Why I made my smaller screen the main display on Windows 8

Screen Resolution Control Panel - for some reason we don't have an alt tag here

Windows 8’s multi-monitor support is much improved on the desktop, but it’s disappointing on the Metro-style side. In many ways, it feels like Microsoft took one step forward but two steps back. The worst offender is notifications, which only appear on the primary display. This became such a problem for me that I ended up making my secondary monitor the main display on Windows 8.

I like to use a dual-screen setup with my PC. The primary display is a big widescreen monitor, while the secondary display has a slightly smaller and more rectangular shape. This arrangement is perfect for gaming – both on consoles and PC – since I can enjoy the gaming experience on my primary display while leaving the secondary one free for checking email, instant messaging, looking up achievements, checking Twitter, or anything else I might feel like doing. Windows 8’s new taskbar improvements make this experience even nicer for desktop apps. But since installing the Windows 8 Release Preview, notifications have been a source of unending frustration. When playing a game, it’s impossible to see notifications about an incoming email or IM, even if the Metro-style UI is displayed on the secondary monitor. As a result, there have been more than a few instances where I’ve completely “ignored” a friend or family member for hours on end. Granted, notifications can also be seen on the Start screen’s live tiles, but if you’re using an app or you’re on the desktop, good luck seeing any notifications.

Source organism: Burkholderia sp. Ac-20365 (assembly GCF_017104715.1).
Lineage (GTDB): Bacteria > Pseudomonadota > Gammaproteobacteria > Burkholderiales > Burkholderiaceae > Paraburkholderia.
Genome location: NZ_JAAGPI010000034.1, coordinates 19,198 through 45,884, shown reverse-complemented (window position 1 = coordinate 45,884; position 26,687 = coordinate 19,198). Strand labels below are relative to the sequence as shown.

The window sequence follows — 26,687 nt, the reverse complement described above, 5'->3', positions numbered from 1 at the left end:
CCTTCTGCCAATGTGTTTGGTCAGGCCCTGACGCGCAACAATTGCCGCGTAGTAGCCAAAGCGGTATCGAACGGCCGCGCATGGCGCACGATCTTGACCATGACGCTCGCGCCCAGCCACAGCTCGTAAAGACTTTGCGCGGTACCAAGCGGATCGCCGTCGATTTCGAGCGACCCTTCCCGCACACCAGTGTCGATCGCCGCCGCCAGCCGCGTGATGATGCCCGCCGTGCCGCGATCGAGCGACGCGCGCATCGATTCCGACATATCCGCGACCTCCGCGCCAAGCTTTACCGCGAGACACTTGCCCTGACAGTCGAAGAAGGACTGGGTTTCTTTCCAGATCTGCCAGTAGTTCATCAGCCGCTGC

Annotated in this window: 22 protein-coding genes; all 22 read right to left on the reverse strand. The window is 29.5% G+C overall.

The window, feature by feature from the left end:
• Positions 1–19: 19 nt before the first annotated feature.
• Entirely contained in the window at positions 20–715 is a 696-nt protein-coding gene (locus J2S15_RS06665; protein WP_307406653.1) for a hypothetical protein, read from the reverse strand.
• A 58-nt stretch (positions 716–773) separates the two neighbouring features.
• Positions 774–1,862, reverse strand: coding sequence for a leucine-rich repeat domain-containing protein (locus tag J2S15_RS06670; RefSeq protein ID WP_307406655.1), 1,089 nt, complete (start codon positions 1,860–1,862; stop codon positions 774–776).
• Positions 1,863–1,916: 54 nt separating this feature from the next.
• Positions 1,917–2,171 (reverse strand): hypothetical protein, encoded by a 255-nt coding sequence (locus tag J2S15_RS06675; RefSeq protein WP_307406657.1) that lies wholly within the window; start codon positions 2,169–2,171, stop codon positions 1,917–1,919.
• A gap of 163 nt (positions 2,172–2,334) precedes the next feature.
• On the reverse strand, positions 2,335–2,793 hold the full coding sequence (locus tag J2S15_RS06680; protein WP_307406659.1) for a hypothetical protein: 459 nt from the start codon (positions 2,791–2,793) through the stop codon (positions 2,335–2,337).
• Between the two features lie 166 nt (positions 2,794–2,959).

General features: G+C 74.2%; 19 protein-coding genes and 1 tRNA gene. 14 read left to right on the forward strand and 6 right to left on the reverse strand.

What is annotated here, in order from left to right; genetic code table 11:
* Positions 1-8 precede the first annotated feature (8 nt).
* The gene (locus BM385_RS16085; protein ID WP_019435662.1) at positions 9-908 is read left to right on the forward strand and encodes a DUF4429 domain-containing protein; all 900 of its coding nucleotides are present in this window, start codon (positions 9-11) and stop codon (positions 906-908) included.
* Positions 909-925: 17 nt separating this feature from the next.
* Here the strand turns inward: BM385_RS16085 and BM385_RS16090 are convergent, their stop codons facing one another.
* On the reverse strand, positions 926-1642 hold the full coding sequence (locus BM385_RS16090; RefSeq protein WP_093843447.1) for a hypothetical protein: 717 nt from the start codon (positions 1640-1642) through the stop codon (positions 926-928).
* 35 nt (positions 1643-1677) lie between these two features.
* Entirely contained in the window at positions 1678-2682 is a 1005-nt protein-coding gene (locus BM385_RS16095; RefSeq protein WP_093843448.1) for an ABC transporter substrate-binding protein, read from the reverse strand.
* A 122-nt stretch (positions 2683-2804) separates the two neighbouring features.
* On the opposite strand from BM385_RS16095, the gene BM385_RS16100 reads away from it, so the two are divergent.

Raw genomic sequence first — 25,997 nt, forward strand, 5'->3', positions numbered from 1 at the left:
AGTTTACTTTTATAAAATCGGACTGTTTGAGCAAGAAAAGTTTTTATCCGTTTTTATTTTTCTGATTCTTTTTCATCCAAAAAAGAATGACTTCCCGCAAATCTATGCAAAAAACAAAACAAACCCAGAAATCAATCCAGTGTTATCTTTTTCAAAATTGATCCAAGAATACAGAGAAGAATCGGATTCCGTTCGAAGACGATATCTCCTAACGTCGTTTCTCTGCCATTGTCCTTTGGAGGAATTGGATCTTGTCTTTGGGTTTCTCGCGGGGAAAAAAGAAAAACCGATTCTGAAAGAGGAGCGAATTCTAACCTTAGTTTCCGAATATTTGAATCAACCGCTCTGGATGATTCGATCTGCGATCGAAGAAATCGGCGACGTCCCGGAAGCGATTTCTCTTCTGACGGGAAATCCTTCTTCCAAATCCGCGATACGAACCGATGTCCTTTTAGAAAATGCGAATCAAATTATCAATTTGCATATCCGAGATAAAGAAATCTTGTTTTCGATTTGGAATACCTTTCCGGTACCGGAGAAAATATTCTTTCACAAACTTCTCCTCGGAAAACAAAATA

After a few weeks of attempting to deal with this, getting more and more frustrated every time, I finally decided to switch my main display over to the secondary screen. Now, notifications are always visible, no matter what I happen to be doing. Of course, this isn’t without its tradeoffs. The lock/logon screen and some taskbar functions like the icon tray and clock are now shown on my secondary display. With the exception of the lock/logon screen, I actually prefer this change, since the clock is now always visible in the lower-right hand corner. New icons also appear on my secondary screen by default, although it’s very easy to move them to a different screen (like with the Recycle Bin). Additionally, when working in the Metro-style environment, it’s almost beneficial to have files automatically appear on the desktop on the other screen. On the other hand, programs now default to the “wrong” screen. I haven’t attempted to play a full-screen game yet, but I suspect that it will try to start on the secondary screen as well.

Making your secondary screen the main display isn’t an ideal solution to the notification issue, but it works quite well. Having desktop applications and the Start screen default to the secondary display is a small price to pay for being able to see what’s going on while the primary display is in use. I just hope Microsoft adds more notification options to Windows 8 before the OS is released this fall.

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William Devereux

William Devereux is the former Microsoft editor at Pocketables, as well as a Microsoft MVP and SkyDrive/ Insider. As his title implies, he wrote about all things from Redmond, including Windows 8 and Windows Phone. He is currently carrying a Windows Phone 8X by HTC and a Microsoft Surface with Windows RT tablet.

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